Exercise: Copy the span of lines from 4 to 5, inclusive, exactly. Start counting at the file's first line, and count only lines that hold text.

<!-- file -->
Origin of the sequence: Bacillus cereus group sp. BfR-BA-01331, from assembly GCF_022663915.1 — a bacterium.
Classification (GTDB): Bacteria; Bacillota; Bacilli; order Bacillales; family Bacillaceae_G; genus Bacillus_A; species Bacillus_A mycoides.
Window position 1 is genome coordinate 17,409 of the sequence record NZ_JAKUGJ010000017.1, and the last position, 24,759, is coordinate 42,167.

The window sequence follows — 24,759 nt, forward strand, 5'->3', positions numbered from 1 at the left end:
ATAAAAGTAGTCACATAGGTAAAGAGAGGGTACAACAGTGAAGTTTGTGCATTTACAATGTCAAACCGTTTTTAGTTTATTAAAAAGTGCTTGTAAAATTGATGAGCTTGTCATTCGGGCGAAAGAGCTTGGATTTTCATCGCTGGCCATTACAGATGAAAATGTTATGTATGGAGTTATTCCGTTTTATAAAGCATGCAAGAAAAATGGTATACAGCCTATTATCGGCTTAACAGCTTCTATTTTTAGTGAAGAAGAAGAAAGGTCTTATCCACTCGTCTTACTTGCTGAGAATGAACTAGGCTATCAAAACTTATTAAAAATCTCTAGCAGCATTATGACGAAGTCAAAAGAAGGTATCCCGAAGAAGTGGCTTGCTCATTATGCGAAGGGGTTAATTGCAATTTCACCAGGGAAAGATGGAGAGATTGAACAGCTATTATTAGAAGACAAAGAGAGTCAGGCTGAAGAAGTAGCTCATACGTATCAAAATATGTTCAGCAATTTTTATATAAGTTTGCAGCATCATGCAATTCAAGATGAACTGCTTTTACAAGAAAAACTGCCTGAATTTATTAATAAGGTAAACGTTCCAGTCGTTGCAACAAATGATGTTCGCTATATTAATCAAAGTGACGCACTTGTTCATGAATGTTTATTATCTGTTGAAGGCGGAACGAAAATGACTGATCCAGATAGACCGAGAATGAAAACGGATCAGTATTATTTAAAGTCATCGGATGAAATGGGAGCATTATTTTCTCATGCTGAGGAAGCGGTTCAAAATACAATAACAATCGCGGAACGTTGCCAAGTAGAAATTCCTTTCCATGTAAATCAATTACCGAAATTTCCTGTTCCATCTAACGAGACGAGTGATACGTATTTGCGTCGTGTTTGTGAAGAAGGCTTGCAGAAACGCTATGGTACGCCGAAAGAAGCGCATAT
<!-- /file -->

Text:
The window sequence follows — 24,759 nt, forward strand, 5'->3', positions numbered from 1 at the left end:
ATAAAAGTAGTCACATAGGTAAAGAGAGGGTACAACAGTGAAGTTTGTGCATTTACAATGTCAAACCGTTTTTAGTTTATTAAAAAGTGCTTGTAAAATTGATGAGCTTGTCATTCGGGCGAAAGAGCTTGGATTTTCATCGCTGGCCATTACAGATGAAAATGTTATGTATGGAGTTATTCCGTTTTATAAAGCATGCAAGAAAAATGGTATACAGCCTATTATCGGCTTAACAGCTTCTATTTTTAGTGAAGAAGAAGAAAGGTCTTATCCACTCGTCTTACTTGCTGAGAATGAACTAGGCTATCAAAACTTATTAAAAATCTCTAGCAGCATTATGACGAAGTCAAAAGAAGGTATCCCGAAGAAGTGGCTTGCTCATTATGCGAAGGGGTTAATTGCAATTTCACCAGGGAAAGATGGAGAGATTGAACAGCTATTATTAGAAGACAAAGAGAGTCAGGCTGAAGAAGTAGCTCATACGTATCAAAATATGTTCAGCAATTTTTATATAAGTTTGCAGCATCATGCAATTCAAGATGAACTGCTTTTACAAGAAAAACTGCCTGAATTTATTAATAAGGTAAACGTTCCAGTCGTTGCAACAAATGATGTTCGCTATATTAATCAAAGTGACGCACTTGTTCATGAATGTTTATTATCTGTTGAAGGCGGAACGAAAATGACTGATCCAGATAGACCGAGAATGAAAACGGATCAGTATTATTTAAAGTCATCGGATGAAATGGGAGCATTATTTTCTCATGCTGAGGAAGCGGTTCAAAATACAATAACAATCGCGGAACGTTGCCAAGTAGAAATTCCTTTCCATGTAAATCAATTACCGAAATTTCCTGTTCCATCTAACGAGACGAGTGATACGTATTTGCGTCGTGTTTGTGAAGAAGGCTTGCAGAAACGCTATGGTACGCCGAAAGAAGCGCATAT